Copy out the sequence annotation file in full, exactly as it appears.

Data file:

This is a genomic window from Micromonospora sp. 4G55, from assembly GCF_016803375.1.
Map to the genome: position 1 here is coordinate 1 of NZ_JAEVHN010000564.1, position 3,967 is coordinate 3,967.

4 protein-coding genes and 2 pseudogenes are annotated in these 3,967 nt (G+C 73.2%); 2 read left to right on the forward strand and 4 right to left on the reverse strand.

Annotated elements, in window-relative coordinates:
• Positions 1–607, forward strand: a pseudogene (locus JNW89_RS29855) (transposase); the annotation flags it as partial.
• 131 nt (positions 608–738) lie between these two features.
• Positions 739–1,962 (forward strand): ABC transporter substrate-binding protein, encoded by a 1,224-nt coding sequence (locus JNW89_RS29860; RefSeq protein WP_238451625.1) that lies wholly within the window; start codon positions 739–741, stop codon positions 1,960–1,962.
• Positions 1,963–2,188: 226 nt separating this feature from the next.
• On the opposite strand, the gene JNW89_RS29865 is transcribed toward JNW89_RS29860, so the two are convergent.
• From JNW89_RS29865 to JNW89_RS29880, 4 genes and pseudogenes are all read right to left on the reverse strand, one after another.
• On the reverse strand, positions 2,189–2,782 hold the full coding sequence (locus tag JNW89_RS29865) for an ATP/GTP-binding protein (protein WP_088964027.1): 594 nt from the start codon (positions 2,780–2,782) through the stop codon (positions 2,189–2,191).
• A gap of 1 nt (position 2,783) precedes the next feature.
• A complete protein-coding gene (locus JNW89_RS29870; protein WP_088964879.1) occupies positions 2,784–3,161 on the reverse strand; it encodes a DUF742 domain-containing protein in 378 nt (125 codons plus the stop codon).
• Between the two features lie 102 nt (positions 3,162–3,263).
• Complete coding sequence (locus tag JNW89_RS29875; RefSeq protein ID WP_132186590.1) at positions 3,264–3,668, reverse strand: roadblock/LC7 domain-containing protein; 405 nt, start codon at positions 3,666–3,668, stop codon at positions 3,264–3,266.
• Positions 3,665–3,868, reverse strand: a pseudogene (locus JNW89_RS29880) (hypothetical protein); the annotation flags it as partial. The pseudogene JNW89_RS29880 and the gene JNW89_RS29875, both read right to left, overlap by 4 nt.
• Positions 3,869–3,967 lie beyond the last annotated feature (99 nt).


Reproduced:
This is a genomic window from Micromonospora sp. 4G55, from assembly GCF_016803375.1.
Map to the genome: position 1 here is coordinate 1 of NZ_JAEVHN010000564.1, position 3,967 is coordinate 3,967.

4 protein-coding genes and 2 pseudogenes are annotated in these 3,967 nt (G+C 73.2%); 2 read left to right on the forward strand and 4 right to left on the reverse strand.

Annotated elements, in window-relative coordinates:
• Positions 1–607, forward strand: a pseudogene (locus JNW89_RS29855) (transposase); the annotation flags it as partial.
• 131 nt (positions 608–738) lie between these two features.
• Positions 739–1,962 (forward strand): ABC transporter substrate-binding protein, encoded by a 1,224-nt coding sequence (locus JNW89_RS29860; RefSeq protein WP_238451625.1) that lies wholly within the window; start codon positions 739–741, stop codon positions 1,960–1,962.
• Positions 1,963–2,188: 226 nt separating this feature from the next.
• On the opposite strand, the gene JNW89_RS29865 is transcribed toward JNW89_RS29860, so the two are convergent.
• From JNW89_RS29865 to JNW89_RS29880, 4 genes and pseudogenes are all read right to left on the reverse strand, one after another.
• On the reverse strand, positions 2,189–2,782 hold the full coding sequence (locus tag JNW89_RS29865) for an ATP/GTP-binding protein (protein WP_088964027.1): 594 nt from the start codon (positions 2,780–2,782) through the stop codon (positions 2,189–2,191).
• A gap of 1 nt (position 2,783) precedes the next feature.
• A complete protein-coding gene (locus JNW89_RS29870; protein WP_088964879.1) occupies positions 2,784–3,161 on the reverse strand; it encodes a DUF742 domain-containing protein in 378 nt (125 codons plus the stop codon).
• Between the two features lie 102 nt (positions 3,162–3,263).
• Complete coding sequence (locus tag JNW89_RS29875; RefSeq protein ID WP_132186590.1) at positions 3,264–3,668, reverse strand: roadblock/LC7 domain-containing protein; 405 nt, start codon at positions 3,666–3,668, stop codon at positions 3,264–3,266.
• Positions 3,665–3,868, reverse strand: a pseudogene (locus JNW89_RS29880) (hypothetical protein); the annotation flags it as partial. The pseudogene JNW89_RS29880 and the gene JNW89_RS29875, both read right to left, overlap by 4 nt.
• Positions 3,869–3,967 lie beyond the last annotated feature (99 nt).